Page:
WILMINGTON – By the time many of the 10 million people suffering from age-related macular degeneration (AMD) get their diagnosis, they have already suffered irreversible vision loss. But a Wilmington doctor is trying to help change that.
“It’s a devastating diagnosis,” said Dr. Edward Paul, a Wilmington doctor who treats the disorder. “You can still see peripherally, to the sides, but you lose the center of your vision. Four in five patients go functionally blind. You can’t read. You can’t drive. You can’t make out faces. I’m not exaggerating when I say, for many patients, it feels like a death sentence.”
According to Dr. Paul, AMD is more common than glaucoma and cataracts combined, yet it remains a mystery to physicians. Doctors do know the disease is hereditary – a patient who’s parent has the disease has a 50 percent chance of also having AMD. The disease affects primarily Caucasian patients, 60 percent of whom are women. AMD affects one in eight Americans over 60 and one-third of those over 75.
Because AMD impacts older patients, who frequently have other health and mobility issues and often live alone, the resulting blindness can destroy their independence.
“There was a time when we couldn’t even halt the progress of the degeneration, even in the early stages,” Paul said. “It’s devastating. A doctor would have to tell a patient, ‘you need to make plans, you need to prepare for blindness.’”
Modern treatments – including lifestyle changes, protective eye-wear and a regimen of vitamins – can now stop the progress of AMD, but, as Paul says, “we can’t roll it back. We can’t undo the damage.”
The best offense against AMD, according to Paul, is a good defense.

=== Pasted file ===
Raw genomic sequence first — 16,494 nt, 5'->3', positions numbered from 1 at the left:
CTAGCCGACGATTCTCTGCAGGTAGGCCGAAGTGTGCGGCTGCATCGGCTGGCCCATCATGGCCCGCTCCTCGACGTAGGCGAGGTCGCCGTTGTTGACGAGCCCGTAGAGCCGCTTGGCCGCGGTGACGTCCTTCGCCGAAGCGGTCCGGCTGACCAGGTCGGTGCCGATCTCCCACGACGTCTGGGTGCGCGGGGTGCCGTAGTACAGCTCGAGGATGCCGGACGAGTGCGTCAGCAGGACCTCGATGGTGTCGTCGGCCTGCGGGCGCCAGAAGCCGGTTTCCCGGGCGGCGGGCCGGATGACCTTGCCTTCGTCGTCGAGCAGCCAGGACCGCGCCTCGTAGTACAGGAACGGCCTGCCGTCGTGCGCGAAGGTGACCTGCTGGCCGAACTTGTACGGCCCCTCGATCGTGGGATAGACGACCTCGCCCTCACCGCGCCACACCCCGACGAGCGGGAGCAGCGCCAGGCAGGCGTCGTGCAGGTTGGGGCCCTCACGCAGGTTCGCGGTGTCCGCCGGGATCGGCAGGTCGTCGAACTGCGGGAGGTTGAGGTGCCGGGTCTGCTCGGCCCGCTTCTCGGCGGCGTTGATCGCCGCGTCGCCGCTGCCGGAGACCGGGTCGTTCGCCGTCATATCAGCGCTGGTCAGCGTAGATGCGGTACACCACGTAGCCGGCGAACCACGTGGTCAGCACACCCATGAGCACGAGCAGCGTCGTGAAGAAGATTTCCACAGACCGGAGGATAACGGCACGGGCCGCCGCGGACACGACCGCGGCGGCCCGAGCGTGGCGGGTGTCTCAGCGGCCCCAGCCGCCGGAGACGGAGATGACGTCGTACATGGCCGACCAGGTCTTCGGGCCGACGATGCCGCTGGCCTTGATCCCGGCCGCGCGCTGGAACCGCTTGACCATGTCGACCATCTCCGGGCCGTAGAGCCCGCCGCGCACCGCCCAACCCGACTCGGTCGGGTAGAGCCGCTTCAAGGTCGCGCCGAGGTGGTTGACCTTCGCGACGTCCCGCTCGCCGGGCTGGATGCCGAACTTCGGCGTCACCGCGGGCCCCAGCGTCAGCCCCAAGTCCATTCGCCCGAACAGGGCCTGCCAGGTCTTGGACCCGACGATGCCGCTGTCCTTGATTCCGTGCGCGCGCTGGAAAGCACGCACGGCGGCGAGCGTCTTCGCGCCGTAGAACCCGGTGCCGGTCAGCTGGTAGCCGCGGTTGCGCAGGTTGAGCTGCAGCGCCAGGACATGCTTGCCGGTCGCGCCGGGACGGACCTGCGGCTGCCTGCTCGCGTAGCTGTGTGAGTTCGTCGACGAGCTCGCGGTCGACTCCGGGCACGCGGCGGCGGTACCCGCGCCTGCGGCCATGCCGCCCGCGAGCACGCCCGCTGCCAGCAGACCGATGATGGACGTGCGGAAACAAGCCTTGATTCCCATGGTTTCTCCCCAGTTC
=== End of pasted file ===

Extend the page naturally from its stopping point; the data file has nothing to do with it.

“There’s a great deal we still don’t know about macular degeneration. But what we do know is that catching it early is crucial. The earlier we can detect it, the better.”
Paul’s office is one of three in the state to offer a new vision test that can do just that (the other two are in Charlotte and at the Duke Eye Center, which focuses on research and does not usually take in patients). The AdaptDX machine, which Paul starting using in September of 2016, allows doctors to diagnose AMD years before it presents as blindness.
“It’s reliably predicting macular degeneration 92 percent of the time,” he said.
Paul said the machine can also detect what he calls “wet macular degeneration,” which involves bleeding in the eye, often linked to diabetes. Paul said that this type of disease is much less common than age-related macular degeneration, and involves different treatment, but that early detection is equally crucial.
The test takes about seven minutes. Patients are situated in a black-out room and have their retina exposed to a bright light. Paul said, “It’s called bleaching your retina, but it’s in no way chemical. It’s a flash of light, basically the brightest light you’ve ever seen.”
After the flash, patients use a clicker – “that’s your Jeopardy buzzer,” said Paul – to respond to faint pulses of light. The test measures how long it takes the eye to recover from the initial flash.
Paul likens the test to walking into a movie theater.
“Imagine it’s bright summer day and you walk right into the movies, and you go into that darkened theater,” he said. “How long does it take for your eyes to adjust?”
The time it takes to adjust to darkness is called rod interept (RI) measured in minutes. A normal RI is under 6, but RIs over 6.5 (or six and a half minutes) are an early warning sign of AMD.
“It’s a very good indicator,” Paul said. “Once you hit that six and half minute mark, we still have to do follow up work, but we know we need to look at it.”
Medicare and most insurances cover the test for patients who meet at least three of the following criteria: over age 50, related to someone with AMD, Caucasian, a smoker, overweight, suffering from high blood pressure or high cholesterol levels and having difficulty seeing at night.
According to Paul, the company that manufactures the test equipment took care that the test would be covered for most at-risk patients, though Paul said he would go further.
“If the test were free, I would give it to everyone over 50,” he said.
For patients without insurance, or those who don’t meet the criteria, the test runs about $75.
“I’m confident that this will be the standard of care very soon,” Paul said.